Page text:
Avoiding a Return to the Era of Ill Feelings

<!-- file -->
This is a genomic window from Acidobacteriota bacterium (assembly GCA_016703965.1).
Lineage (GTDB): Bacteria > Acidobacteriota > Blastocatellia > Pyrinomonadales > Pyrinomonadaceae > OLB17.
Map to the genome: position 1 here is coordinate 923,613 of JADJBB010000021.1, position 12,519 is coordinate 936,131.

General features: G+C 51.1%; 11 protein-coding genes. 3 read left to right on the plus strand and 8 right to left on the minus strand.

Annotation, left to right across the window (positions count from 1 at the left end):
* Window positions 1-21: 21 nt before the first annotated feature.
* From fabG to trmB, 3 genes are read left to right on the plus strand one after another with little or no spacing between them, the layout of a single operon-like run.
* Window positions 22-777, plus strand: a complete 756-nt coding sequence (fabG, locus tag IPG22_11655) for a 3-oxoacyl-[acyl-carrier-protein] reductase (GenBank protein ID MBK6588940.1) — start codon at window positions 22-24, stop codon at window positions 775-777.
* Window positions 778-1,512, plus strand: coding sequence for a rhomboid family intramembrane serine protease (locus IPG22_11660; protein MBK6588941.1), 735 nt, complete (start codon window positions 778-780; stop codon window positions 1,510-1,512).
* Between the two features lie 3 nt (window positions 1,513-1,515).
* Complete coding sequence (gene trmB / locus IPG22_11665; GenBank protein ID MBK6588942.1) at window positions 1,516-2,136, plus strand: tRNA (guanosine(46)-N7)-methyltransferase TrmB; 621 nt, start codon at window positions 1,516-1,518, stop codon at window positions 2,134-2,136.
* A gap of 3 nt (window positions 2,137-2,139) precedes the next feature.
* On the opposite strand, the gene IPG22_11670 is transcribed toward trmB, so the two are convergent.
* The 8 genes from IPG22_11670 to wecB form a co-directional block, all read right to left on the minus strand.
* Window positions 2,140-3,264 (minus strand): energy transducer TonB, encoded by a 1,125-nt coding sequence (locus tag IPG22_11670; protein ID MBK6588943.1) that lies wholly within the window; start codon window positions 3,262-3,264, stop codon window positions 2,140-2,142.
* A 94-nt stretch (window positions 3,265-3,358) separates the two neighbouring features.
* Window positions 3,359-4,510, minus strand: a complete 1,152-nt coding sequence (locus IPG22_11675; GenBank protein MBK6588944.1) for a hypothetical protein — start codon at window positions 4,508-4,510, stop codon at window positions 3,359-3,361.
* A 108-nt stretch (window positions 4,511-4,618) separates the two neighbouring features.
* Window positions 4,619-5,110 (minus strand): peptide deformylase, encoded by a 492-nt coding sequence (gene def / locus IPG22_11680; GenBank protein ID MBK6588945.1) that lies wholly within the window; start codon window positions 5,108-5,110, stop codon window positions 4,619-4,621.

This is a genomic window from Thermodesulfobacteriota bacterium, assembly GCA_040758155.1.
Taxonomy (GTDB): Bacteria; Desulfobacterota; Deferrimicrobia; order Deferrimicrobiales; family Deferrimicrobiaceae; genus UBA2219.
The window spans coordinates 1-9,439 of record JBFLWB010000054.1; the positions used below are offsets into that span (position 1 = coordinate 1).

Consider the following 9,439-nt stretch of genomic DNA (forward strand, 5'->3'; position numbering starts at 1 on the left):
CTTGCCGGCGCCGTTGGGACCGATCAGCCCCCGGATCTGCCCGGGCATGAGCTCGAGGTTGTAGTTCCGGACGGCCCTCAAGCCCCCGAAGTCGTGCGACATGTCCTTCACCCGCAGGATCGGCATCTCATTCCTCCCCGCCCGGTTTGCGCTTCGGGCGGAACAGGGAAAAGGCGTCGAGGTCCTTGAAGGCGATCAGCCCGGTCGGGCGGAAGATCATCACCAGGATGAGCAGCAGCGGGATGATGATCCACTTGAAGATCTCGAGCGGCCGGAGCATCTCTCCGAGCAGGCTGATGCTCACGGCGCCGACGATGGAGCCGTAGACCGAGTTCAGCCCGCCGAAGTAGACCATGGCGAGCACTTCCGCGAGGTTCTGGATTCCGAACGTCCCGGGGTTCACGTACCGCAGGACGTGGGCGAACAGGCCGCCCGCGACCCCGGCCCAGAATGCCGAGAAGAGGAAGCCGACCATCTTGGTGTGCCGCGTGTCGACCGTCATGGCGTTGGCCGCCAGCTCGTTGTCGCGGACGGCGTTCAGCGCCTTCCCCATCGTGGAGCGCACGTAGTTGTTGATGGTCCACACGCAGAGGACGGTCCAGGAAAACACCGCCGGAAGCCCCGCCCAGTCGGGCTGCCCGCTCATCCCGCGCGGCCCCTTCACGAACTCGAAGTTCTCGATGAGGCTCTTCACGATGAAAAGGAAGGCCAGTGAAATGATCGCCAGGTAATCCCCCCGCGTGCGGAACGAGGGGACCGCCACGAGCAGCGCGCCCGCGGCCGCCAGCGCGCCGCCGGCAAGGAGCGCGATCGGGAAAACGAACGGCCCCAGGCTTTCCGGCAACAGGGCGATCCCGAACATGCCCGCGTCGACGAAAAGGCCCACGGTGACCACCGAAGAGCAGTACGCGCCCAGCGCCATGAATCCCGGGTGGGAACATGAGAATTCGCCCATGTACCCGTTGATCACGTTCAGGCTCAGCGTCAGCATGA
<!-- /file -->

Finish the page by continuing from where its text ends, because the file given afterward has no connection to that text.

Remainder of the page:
After former Governor Mario Cuomo’s death on January 1, a former colleague reminded us that when Cuomo signed the legislation authorizing the creation of an Environmental Protection Fund on Lake Champlain in 1993, much of the tension that had on occasion erupted into violence as a result of the restrictive recommendations of the 1990 Commission on the Adirondacks in the 21st Century, was defused. A compromise had been reached. Funds were awarded for land acquisition, but there was also money for local governments in the form of grants for infrastructure and hamlet re-development. Of greater importance, the self-appointed leaders of the so-called Property Rights movement lost their constituencies and many of them left the area. Reasonable, responsible people on both sides of the issue reasserted control of the conversation. That’s how things have stood, more or less, until recently. In December, Denton Publications published a bizarre editorial calling for the abolition of Protect the Adirondacks, an environmental advocacy group based in Lake George, supposedly on the grounds that the group wants to drive true Adirondackers from their homes. “Fewer jobs means fewer people, thus more command by their like-minded. Shuttered schools simply mean less taxes on fancy lakeside second homes and vanishing downtowns means less blight enroute to the water’s edge,” the editorial stated. How a group can be abolished by those who disagree with its mission was never made clear, but well-reasoned logic was not among the piece’s strong suits. The papers’ publisher, Dan Alexander, disavowed the tone if not the meaning of the editorial, but not before the Essex County Board of Supervisors unanimously endorsed it. It was also supported in Letters to the Editor columns by, among others, veterans of the 1980s Property Rights Movement. In January, we received emails from Lake George residents who accused the Town’s Comprehensive Plan Committee and its consultants of surreptitiously placing within a draft of the plan new zoning regulations that would constitute “takings by regulation of our private property rights,” ignoring the fact that environmental protection had been identified as a priority and that the proposed regulations were merely suggestions as to how the town might achieve those goals. More disturbing than the authors’ arguments was the mistrust of the motives of anyone who disagreed with them, the conspiracy theories attached to the drafting of the document and the hostility expressed toward the committee. The most recent example of this return to the era of ill-feelings was the response we received when we posted to the web an article about Governor Andrew Cuomo’s support for an Adirondack-wide strategy to combat invasive species. The unthinking, visceral dislike of Cuomo expressed in comments was so vicious that we deleted most of them. Whatever the source of this renewal of animosity, it’s important to recognize it and realize how dangerous it is. No one who lived through the fierce debates in the Adirondacks in the 70s and 80s wants to see that animosity revived, and those of us who did should caution newcomers about demonizing and dehumanizing those with whom they disagree. We’ve seen the consequences of that, and frankly, they were horrifying.